The sound of fluttering tiny wings is common in Richmond during the spring and summer. Soon the air will be filled with the familiar buzz of flying fauna — some friendly, some offensive — fattening themselves with the nectar from flowers. For some insects, their entire life history is inextricably tied to plants. They are born in the tissues of a floral host, feeding on, and protected by, peculiar nurseries that resemble tumors erupting from the skin of the plant. These nurseries, called “galls,” take many forms depending on the kind of baby insect that lives in them and the kind of plant they grow on.
Common spangle gall on the underside of oak leaves. Several wasps of the genus Neuroterus make such galls. Credit: Lorne Field
Finding insect galls is common in the spring and early summer and the time for spotting them in Richmond is now. Most galls form year-round but they are largest in the spring before the adults come out.
Gall Wasps are the most common nursery makers. They belong to the Cynipidae family which includes about 1,300 different species worldwide, more than 800 of which are common in North America. Their galls can look like woody warts, green globs and even fuzzy flowers. The shapes, colors and sizes of galls are as varied as the insects that create them. The common unifier is that they are all created by a female insect injecting her eggs into the plant. A mutation forms in the plant tissue, and inside it the developing larvae find nourishment and shelter from predators.
Oaks are the most common hosts for gall wasps, but the intrepid gall-gawker can sometimes find them on maples and roses as well. Before you hastily decide NOT to look for wasps, remember most wasps do not sting. The big stinging wasps (yellow jackets, paper wasps and hornets) make nests out of paper or in the ground. Most gall-builders are tiny and harmless.
Wool sower wasp gall on a white oak sapling. Credit: Lorne Field
One of the most common galls is the “oak apple”, so called because it resembles a round fruit that forms on the underside of stems and leaves. Oak Apple Wasps, Amphibolips confluenta, only lay their eggs in oaks and favor trees familiar to Virginians; black oaks, scarlet oaks and red oaks. The larvae live inside the gall for a year before they pupate (rest) and emerge from the gall as adults in June and July. An empty oak apple gall will have a distinct hole that was drilled by escaping adults.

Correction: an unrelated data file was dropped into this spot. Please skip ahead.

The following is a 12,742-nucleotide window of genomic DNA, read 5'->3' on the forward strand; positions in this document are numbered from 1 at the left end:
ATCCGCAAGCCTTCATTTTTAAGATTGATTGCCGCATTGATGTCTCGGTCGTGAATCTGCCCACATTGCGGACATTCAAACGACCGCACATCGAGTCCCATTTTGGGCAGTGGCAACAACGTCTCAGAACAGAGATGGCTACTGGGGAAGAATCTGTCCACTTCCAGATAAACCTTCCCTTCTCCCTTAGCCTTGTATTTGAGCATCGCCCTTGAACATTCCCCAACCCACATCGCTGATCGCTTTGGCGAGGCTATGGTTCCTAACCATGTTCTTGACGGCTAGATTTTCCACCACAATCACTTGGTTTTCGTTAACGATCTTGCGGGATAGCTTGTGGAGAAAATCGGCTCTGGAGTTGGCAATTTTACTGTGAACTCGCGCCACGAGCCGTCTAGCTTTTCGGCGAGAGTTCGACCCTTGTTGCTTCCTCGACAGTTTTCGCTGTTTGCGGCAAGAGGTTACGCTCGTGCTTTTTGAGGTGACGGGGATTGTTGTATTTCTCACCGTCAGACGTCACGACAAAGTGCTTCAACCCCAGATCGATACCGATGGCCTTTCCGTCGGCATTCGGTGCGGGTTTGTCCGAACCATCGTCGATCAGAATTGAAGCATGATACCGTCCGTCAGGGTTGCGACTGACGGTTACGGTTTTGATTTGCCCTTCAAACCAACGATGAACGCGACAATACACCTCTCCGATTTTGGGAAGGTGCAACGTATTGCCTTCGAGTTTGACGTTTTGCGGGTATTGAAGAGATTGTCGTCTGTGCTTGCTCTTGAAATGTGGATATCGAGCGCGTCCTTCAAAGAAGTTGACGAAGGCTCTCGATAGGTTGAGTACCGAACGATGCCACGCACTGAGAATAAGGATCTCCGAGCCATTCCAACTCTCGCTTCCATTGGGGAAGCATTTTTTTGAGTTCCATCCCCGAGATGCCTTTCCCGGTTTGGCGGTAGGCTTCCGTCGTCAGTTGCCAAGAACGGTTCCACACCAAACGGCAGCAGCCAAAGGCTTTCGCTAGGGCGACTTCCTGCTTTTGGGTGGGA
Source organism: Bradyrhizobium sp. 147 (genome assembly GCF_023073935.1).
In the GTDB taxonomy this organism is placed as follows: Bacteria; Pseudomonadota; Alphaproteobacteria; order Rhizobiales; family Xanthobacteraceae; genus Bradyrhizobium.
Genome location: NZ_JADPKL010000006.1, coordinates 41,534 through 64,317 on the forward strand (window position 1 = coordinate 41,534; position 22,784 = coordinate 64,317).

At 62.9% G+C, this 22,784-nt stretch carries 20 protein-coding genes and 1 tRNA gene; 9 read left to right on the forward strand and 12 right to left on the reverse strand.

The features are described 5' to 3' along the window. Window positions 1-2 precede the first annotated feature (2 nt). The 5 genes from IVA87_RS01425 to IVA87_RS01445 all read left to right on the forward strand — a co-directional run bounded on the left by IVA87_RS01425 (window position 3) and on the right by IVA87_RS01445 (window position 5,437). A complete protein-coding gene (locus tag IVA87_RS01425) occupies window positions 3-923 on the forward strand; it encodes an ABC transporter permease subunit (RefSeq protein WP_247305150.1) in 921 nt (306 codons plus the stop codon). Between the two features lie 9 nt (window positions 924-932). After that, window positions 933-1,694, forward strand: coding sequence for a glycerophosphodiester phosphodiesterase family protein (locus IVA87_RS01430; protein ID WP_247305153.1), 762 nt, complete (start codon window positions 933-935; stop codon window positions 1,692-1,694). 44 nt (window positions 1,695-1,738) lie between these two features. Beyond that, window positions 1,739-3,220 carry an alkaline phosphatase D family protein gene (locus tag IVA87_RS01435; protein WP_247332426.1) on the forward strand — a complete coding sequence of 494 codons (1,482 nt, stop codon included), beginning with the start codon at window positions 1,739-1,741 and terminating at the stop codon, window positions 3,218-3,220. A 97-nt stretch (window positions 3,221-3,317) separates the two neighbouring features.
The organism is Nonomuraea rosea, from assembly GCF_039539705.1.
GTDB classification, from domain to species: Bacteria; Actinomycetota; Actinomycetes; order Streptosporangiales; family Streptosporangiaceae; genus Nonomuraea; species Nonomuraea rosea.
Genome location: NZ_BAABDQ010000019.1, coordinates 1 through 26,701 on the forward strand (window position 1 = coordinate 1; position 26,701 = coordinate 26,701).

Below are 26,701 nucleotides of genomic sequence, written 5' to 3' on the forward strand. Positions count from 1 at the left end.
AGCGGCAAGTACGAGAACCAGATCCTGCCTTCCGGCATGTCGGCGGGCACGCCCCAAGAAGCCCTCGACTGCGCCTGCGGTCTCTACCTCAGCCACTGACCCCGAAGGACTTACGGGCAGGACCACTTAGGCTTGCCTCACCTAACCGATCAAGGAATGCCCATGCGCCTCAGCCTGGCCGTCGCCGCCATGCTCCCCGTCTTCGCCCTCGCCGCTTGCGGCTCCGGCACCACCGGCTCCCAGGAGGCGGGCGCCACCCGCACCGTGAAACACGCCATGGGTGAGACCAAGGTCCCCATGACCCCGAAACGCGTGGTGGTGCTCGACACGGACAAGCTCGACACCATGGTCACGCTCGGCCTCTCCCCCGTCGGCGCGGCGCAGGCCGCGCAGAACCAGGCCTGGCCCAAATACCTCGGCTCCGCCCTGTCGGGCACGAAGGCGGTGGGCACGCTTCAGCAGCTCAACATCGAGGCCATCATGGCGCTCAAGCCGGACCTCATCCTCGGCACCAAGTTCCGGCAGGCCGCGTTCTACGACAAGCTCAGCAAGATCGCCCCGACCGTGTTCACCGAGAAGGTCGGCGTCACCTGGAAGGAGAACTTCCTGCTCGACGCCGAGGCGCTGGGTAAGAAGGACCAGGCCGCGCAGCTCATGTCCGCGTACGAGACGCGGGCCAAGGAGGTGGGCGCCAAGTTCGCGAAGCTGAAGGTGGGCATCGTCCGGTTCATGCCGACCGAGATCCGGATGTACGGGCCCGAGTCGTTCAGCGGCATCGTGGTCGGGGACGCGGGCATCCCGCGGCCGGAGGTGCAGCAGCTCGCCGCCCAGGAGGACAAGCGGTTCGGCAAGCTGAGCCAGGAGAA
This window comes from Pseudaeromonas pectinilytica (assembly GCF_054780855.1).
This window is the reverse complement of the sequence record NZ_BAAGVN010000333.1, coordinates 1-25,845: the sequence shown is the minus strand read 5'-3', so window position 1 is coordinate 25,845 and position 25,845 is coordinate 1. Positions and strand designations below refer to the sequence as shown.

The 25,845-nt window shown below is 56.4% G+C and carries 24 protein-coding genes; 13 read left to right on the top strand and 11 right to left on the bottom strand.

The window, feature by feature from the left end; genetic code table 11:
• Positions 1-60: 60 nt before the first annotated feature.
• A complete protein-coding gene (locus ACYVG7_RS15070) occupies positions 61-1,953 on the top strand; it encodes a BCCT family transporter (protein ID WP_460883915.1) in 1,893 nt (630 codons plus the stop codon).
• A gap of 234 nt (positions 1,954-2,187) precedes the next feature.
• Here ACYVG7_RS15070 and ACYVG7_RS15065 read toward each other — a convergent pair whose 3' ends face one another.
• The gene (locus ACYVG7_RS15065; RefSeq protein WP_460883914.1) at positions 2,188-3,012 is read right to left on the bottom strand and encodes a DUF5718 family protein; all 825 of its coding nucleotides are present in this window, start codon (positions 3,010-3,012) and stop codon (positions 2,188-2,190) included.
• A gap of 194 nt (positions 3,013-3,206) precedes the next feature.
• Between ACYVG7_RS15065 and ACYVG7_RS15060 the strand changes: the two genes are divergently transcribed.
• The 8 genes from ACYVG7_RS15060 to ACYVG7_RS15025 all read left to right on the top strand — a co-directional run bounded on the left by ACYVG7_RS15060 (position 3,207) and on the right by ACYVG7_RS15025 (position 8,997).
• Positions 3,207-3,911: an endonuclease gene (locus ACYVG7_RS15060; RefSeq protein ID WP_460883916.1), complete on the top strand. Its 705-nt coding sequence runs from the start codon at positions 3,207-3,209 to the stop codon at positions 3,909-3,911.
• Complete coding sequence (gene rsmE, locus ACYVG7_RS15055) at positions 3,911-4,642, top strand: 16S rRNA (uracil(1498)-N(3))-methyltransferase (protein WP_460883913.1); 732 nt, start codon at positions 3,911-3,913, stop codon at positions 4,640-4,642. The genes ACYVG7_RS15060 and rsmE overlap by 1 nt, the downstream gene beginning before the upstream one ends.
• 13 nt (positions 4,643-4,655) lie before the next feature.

As one might expect, enterprising Europeans found a use for oak galls as early as the fifth century. By adding iron sulfate to tannic acid extracted from galls, they were able to produce an ink that was the most commonly used kind in writing and drawing until the early 1900s. Early African and Asian cultures thought galls had medicinal properties as well.
One of the more curious phenomena associated with galls is the formation of “jumping oak galls”. They are little, round galls about the size of a BB. They fall to the ground and jump around as the wasp moves around inside – like a Mexican jumping bean. They occur in large numbers and can make the earth look like it is vibrating!
Most oak apple galls are about one-half inch to two inches in diameter, but some can get larger. Note the drilled hole made by the exiting wasp. Credit: Lorne Field
Check out this video below about jumping oak galls.
The best place to find galls is in a mature wooded area with a lot of oaks. Lewis G. Larus Park on Huguenot Road boasts 106 acres of woods and trails which provide gall viewers plenty of opportunity to snap photos. Rockwood Park in Chesterfield and Bryan Park in Richmond are good gall grounds too.
Remember; take only pictures – galls and the insects they contain are an important part of the ecosystem. They are a food source for animals such as opossums, raccoons and birds.
Please share your gall photos! email@example.com